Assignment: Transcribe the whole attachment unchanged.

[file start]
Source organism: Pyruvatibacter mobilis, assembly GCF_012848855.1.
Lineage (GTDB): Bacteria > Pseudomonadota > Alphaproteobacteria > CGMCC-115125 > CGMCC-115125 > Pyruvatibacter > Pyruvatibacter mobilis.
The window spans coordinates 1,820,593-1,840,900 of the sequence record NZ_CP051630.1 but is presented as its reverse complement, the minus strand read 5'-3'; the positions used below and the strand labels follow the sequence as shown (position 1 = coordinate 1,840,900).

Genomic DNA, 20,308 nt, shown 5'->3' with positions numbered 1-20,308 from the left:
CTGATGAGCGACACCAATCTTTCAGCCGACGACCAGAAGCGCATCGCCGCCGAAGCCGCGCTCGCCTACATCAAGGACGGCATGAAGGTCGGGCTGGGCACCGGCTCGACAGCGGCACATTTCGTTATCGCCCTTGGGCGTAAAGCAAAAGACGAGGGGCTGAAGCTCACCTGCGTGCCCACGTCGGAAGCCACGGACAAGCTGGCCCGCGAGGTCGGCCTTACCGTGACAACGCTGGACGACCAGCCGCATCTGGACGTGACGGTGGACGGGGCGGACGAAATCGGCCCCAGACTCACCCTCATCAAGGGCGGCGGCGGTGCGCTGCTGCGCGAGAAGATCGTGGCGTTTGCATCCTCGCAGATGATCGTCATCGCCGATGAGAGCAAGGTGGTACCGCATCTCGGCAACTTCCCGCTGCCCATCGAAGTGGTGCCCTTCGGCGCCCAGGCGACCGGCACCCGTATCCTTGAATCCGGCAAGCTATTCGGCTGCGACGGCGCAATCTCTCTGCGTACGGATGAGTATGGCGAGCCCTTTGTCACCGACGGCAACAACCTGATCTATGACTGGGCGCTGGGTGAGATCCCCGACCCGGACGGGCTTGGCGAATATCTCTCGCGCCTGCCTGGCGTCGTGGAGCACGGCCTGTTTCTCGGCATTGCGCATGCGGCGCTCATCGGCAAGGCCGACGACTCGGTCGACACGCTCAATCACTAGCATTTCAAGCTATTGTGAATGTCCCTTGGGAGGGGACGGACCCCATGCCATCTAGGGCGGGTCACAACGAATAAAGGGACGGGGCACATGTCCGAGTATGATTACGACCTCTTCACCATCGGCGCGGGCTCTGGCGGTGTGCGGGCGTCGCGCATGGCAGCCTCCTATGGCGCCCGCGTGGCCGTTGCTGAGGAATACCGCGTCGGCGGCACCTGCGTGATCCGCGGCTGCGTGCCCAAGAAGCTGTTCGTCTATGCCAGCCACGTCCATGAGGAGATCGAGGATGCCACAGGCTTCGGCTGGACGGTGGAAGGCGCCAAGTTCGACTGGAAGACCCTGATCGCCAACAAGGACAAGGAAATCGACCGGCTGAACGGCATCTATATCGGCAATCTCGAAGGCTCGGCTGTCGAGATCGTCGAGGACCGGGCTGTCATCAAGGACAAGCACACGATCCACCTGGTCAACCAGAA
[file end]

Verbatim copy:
Source organism: Pyruvatibacter mobilis, assembly GCF_012848855.1.
Lineage (GTDB): Bacteria > Pseudomonadota > Alphaproteobacteria > CGMCC-115125 > CGMCC-115125 > Pyruvatibacter > Pyruvatibacter mobilis.
The window spans coordinates 1,820,593-1,840,900 of the sequence record NZ_CP051630.1 but is presented as its reverse complement, the minus strand read 5'-3'; the positions used below and the strand labels follow the sequence as shown (position 1 = coordinate 1,840,900).

Genomic DNA, 20,308 nt, shown 5'->3' with positions numbered 1-20,308 from the left:
CTGATGAGCGACACCAATCTTTCAGCCGACGACCAGAAGCGCATCGCCGCCGAAGCCGCGCTCGCCTACATCAAGGACGGCATGAAGGTCGGGCTGGGCACCGGCTCGACAGCGGCACATTTCGTTATCGCCCTTGGGCGTAAAGCAAAAGACGAGGGGCTGAAGCTCACCTGCGTGCCCACGTCGGAAGCCACGGACAAGCTGGCCCGCGAGGTCGGCCTTACCGTGACAACGCTGGACGACCAGCCGCATCTGGACGTGACGGTGGACGGGGCGGACGAAATCGGCCCCAGACTCACCCTCATCAAGGGCGGCGGCGGTGCGCTGCTGCGCGAGAAGATCGTGGCGTTTGCATCCTCGCAGATGATCGTCATCGCCGATGAGAGCAAGGTGGTACCGCATCTCGGCAACTTCCCGCTGCCCATCGAAGTGGTGCCCTTCGGCGCCCAGGCGACCGGCACCCGTATCCTTGAATCCGGCAAGCTATTCGGCTGCGACGGCGCAATCTCTCTGCGTACGGATGAGTATGGCGAGCCCTTTGTCACCGACGGCAACAACCTGATCTATGACTGGGCGCTGGGTGAGATCCCCGACCCGGACGGGCTTGGCGAATATCTCTCGCGCCTGCCTGGCGTCGTGGAGCACGGCCTGTTTCTCGGCATTGCGCATGCGGCGCTCATCGGCAAGGCCGACGACTCGGTCGACACGCTCAATCACTAGCATTTCAAGCTATTGTGAATGTCCCTTGGGAGGGGACGGACCCCATGCCATCTAGGGCGGGTCACAACGAATAAAGGGACGGGGCACATGTCCGAGTATGATTACGACCTCTTCACCATCGGCGCGGGCTCTGGCGGTGTGCGGGCGTCGCGCATGGCAGCCTCCTATGGCGCCCGCGTGGCCGTTGCTGAGGAATACCGCGTCGGCGGCACCTGCGTGATCCGCGGCTGCGTGCCCAAGAAGCTGTTCGTCTATGCCAGCCACGTCCATGAGGAGATCGAGGATGCCACAGGCTTCGGCTGGACGGTGGAAGGCGCCAAGTTCGACTGGAAGACCCTGATCGCCAACAAGGACAAGGAAATCGACCGGCTGAACGGCATCTATATCGGCAATCTCGAAGGCTCGGCTGTCGAGATCGTCGAGGACCGGGCTGTCATCAAGGACAAGCACACGATCCACCTGGTCAACCAGAA